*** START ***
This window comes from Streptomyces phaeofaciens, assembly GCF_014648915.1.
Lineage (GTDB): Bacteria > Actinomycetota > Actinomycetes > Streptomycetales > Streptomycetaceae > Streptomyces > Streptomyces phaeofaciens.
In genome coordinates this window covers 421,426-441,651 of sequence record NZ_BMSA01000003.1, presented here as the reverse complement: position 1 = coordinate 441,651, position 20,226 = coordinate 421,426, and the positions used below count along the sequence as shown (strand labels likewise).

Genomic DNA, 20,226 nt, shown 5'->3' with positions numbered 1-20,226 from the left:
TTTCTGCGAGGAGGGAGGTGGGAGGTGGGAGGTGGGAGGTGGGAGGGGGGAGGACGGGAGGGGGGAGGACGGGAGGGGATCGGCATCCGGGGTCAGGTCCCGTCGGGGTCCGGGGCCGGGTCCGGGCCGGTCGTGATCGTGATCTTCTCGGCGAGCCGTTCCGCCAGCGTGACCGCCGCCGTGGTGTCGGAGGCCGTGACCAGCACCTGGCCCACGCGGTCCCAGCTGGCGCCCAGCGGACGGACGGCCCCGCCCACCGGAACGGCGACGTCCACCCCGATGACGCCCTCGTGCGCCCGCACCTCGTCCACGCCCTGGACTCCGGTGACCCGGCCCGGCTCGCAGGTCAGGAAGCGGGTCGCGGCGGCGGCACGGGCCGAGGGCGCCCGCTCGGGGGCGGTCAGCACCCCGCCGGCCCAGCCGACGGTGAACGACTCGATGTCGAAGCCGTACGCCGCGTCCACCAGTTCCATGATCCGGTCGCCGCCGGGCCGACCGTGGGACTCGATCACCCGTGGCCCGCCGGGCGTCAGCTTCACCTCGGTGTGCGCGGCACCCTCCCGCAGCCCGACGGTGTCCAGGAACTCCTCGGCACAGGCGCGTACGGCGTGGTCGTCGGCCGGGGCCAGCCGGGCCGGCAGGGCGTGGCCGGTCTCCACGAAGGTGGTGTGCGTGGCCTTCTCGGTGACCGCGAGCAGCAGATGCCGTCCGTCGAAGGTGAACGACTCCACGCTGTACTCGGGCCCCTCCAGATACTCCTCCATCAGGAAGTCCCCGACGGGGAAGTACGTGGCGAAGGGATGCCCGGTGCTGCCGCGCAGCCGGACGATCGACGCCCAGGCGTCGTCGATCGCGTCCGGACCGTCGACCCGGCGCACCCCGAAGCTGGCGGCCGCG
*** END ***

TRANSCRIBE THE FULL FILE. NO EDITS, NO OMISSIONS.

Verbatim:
This window comes from Streptomyces phaeofaciens, assembly GCF_014648915.1.
Lineage (GTDB): Bacteria > Actinomycetota > Actinomycetes > Streptomycetales > Streptomycetaceae > Streptomyces > Streptomyces phaeofaciens.
In genome coordinates this window covers 421,426-441,651 of sequence record NZ_BMSA01000003.1, presented here as the reverse complement: position 1 = coordinate 441,651, position 20,226 = coordinate 421,426, and the positions used below count along the sequence as shown (strand labels likewise).

Genomic DNA, 20,226 nt, shown 5'->3' with positions numbered 1-20,226 from the left:
TTTCTGCGAGGAGGGAGGTGGGAGGTGGGAGGTGGGAGGTGGGAGGGGGGAGGACGGGAGGGGGGAGGACGGGAGGGGATCGGCATCCGGGGTCAGGTCCCGTCGGGGTCCGGGGCCGGGTCCGGGCCGGTCGTGATCGTGATCTTCTCGGCGAGCCGTTCCGCCAGCGTGACCGCCGCCGTGGTGTCGGAGGCCGTGACCAGCACCTGGCCCACGCGGTCCCAGCTGGCGCCCAGCGGACGGACGGCCCCGCCCACCGGAACGGCGACGTCCACCCCGATGACGCCCTCGTGCGCCCGCACCTCGTCCACGCCCTGGACTCCGGTGACCCGGCCCGGCTCGCAGGTCAGGAAGCGGGTCGCGGCGGCGGCACGGGCCGAGGGCGCCCGCTCGGGGGCGGTCAGCACCCCGCCGGCCCAGCCGACGGTGAACGACTCGATGTCGAAGCCGTACGCCGCGTCCACCAGTTCCATGATCCGGTCGCCGCCGGGCCGACCGTGGGACTCGATCACCCGTGGCCCGCCGGGCGTCAGCTTCACCTCGGTGTGCGCGGCACCCTCCCGCAGCCCGACGGTGTCCAGGAACTCCTCGGCACAGGCGCGTACGGCGTGGTCGTCGGCCGGGGCCAGCCGGGCCGGCAGGGCGTGGCCGGTCTCCACGAAGGTGGTGTGCGTGGCCTTCTCGGTGACCGCGAGCAGCAGATGCCGTCCGTCGAAGGTGAACGACTCCACGCTGTACTCGGGCCCCTCCAGATACTCCTCCATCAGGAAGTCCCCGACGGGGAAGTACGTGGCGAAGGGATGCCCGGTGCTGCCGCGCAGCCGGACGATCGACGCCCAGGCGTCGTCGATCGCGTCCGGACCGTCGACCCGGCGCACCCCGAAGCTGGCGGCCGCG